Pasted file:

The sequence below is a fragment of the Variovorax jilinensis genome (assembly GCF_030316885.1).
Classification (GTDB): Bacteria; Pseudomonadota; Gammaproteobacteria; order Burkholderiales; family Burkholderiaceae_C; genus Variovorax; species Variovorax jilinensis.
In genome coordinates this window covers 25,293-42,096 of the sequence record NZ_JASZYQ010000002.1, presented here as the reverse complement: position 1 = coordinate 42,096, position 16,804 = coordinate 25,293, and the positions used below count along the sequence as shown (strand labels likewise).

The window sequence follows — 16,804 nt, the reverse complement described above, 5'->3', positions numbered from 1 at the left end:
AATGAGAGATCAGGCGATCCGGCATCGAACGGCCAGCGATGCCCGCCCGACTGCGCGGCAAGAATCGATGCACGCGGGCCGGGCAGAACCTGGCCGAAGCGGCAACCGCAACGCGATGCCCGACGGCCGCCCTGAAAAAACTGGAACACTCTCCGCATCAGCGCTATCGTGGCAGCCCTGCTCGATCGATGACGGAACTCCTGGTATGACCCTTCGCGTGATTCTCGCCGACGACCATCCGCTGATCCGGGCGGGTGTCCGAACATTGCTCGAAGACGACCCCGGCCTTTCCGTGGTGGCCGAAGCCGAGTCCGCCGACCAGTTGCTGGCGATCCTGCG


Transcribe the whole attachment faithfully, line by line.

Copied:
The sequence below is a fragment of the Variovorax jilinensis genome (assembly GCF_030316885.1).
Classification (GTDB): Bacteria; Pseudomonadota; Gammaproteobacteria; order Burkholderiales; family Burkholderiaceae_C; genus Variovorax; species Variovorax jilinensis.
In genome coordinates this window covers 25,293-42,096 of the sequence record NZ_JASZYQ010000002.1, presented here as the reverse complement: position 1 = coordinate 42,096, position 16,804 = coordinate 25,293, and the positions used below count along the sequence as shown (strand labels likewise).

The window sequence follows — 16,804 nt, the reverse complement described above, 5'->3', positions numbered from 1 at the left end:
AATGAGAGATCAGGCGATCCGGCATCGAACGGCCAGCGATGCCCGCCCGACTGCGCGGCAAGAATCGATGCACGCGGGCCGGGCAGAACCTGGCCGAAGCGGCAACCGCAACGCGATGCCCGACGGCCGCCCTGAAAAAACTGGAACACTCTCCGCATCAGCGCTATCGTGGCAGCCCTGCTCGATCGATGACGGAACTCCTGGTATGACCCTTCGCGTGATTCTCGCCGACGACCATCCGCTGATCCGGGCGGGTGTCCGAACATTGCTCGAAGACGACCCCGGCCTTTCCGTGGTGGCCGAAGCCGAGTCCGCCGACCAGTTGCTGGCGATCCTGCG